too. Sure on you can followus on Facebook, LinkedIn Instagram at shi
Urban League. You can follow uson our website of course at shyul dot
org. And I would just welcomefolks to follow me on Twitter and on

(26:44):
Facebook at Karen about Gary. Thankyou so much for being here with us
today. Thank you, Paulina.It's great to talk to you always.
Hi. It's Paulina Row here withiHeartMedia Chicago, and I am chatting today
on our community Affairs show. I'llbe chatting with our friends at COMMED.
Elder Calderon, senior program manager atCOMED. How are you today, Hi?

(27:04):
Probably you know I'm doing very well. How about yourself? I'm doing
wonderful. Thank you for joining ustoday. We are talking about public schools,
carbon free assessments and all the goodstuff that you you know, you
guys have been doing for the community, for the public schools. But first
and foremost, do you mind tellingus about yourself and your role at Commed?
Yeah? Absolutely, As you mentioned, my name is Ela Calderon.

(27:26):
I'm a senior program manager at Commedwithin the Customer Solutions team here and I
managed the Public Schools Carbon Free Assessment. I've been with Commed coming on about
eight years and have a background inmechanical engineering and energy efficiency. Grew up
in Chicago originally from Juan Waller.Wow, very cool, super cool.

(27:48):
What part of Chicago did you like? Are you from or that you've lived
in? Northwest Side? The neighborhood'scalled it in Mota. Very cool?
Yep, that is awesome. SoCommed has been delivering electric the schools,
homes, businesses across northern Illinois formore than one hundred years. And I
definitely want to talk about the PublicSchools Carbon Free Assessment or you guys are

(28:08):
calling it PSCFA and sort of whatthat is and how it is helping our
public schools. Absolutely, yeah,I'd love to have that conversation perfect.
I love that. So what doesor what is the Public Schools Carbon Free
Assessment for those who may not know, Yeah, the Public Schools Carbon Free

(28:29):
Assessment is a no cost decarbonization assessmentoffered to public schools with any combat territory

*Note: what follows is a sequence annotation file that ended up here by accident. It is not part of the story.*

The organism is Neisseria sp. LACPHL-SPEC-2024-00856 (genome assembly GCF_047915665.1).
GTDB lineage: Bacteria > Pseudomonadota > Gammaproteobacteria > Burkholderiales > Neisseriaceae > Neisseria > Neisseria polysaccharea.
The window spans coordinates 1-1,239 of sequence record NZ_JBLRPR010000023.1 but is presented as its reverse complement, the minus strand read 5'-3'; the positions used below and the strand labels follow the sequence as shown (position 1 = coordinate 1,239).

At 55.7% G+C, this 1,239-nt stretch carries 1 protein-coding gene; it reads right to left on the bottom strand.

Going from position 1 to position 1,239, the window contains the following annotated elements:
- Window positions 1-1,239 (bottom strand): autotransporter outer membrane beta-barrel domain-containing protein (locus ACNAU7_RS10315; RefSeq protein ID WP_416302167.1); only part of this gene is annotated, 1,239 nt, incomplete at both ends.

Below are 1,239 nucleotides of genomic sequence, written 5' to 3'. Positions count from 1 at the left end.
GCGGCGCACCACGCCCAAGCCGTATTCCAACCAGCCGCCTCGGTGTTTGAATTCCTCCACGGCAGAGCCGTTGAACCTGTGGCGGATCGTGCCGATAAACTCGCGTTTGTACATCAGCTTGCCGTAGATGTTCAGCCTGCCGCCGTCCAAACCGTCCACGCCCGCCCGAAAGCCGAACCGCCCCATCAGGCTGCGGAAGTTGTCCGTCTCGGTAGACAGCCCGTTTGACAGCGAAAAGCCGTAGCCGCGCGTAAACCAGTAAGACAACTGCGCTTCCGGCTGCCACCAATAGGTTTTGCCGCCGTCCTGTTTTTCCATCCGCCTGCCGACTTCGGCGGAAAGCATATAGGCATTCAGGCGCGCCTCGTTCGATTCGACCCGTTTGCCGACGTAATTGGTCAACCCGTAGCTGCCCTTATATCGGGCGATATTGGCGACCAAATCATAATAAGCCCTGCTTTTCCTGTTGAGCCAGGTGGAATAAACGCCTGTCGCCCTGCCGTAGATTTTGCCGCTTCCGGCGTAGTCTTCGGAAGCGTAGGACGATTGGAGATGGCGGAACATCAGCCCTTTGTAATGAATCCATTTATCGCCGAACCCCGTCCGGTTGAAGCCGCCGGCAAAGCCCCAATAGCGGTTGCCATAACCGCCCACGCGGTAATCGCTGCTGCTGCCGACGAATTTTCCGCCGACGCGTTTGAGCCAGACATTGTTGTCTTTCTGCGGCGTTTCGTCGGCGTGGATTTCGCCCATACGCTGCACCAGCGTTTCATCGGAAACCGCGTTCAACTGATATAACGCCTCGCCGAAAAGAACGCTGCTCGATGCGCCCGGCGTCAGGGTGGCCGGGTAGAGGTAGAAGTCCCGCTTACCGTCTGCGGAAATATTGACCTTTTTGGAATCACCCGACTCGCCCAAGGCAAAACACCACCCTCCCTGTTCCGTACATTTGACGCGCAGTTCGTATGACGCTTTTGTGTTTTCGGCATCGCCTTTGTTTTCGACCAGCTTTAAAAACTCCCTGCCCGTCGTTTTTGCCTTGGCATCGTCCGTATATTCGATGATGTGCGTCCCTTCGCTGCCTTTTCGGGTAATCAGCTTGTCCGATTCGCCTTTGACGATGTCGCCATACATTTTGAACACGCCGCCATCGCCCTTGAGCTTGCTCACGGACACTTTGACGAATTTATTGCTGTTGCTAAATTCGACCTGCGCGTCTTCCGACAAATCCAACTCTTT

that help schools really plan for theirdecarbonization journey, which is required by the
state by twenty fifty for all publicschools. Very nice to know. That's
awesome. And what what is ithelping school administrators with? Like? Is

(28:52):
it as far as as the buildingsitself? Like you know what I mean?
Like, what is this helping forthe schools? Yeah, it's mainly
focused on the facility itself, butalso around the health and safety around the
occupants of the facility as well.So we take a look at a number
of categories within the facility operation,including energy efficiency for reduction and energy use

(29:18):
and cost reduction on school operations,electrification of existing gas equipment, electrification of
existing gas powered vehicles, looking atefficiencies and improvements within the building envelope and
installation, as well as potential forsolar generation on site. And then a

(29:40):
wells certification assessment which really looks athealth and occupancy use when it comes to
the buildings, such as optimization oflight, air quality, water quality for
the facility and its occupants. Okay, right, absolutely, So then what
would an assessment report include, right, for the facility that gets inspected,

(30:00):
what would that what would you comeback with? Yeah, so the report,
you know, kind of running throughthe whole process that includes an on
side inspection of the building to determinehow it can electrify key parts of it
of its infrastructure to reduce the school'scarbon footprint, identifying criteria for achieving that
well health and safety certification that wetalked about earlier, where we look at

(30:23):
air quality, water quality, nourishment, light, fitness, and comfort of
the occupants. We also help theschool administrators understand their potential capacity for installing
on site solar generation and the stepsthat are involved to do so. We
review the school's potent potential to electrifyits transportation infrastructure, and this is for

(30:44):
both the cars and buses, includingthe installation of the charging stations and then
the infrastructure to support that as well. And then we identify improvements to the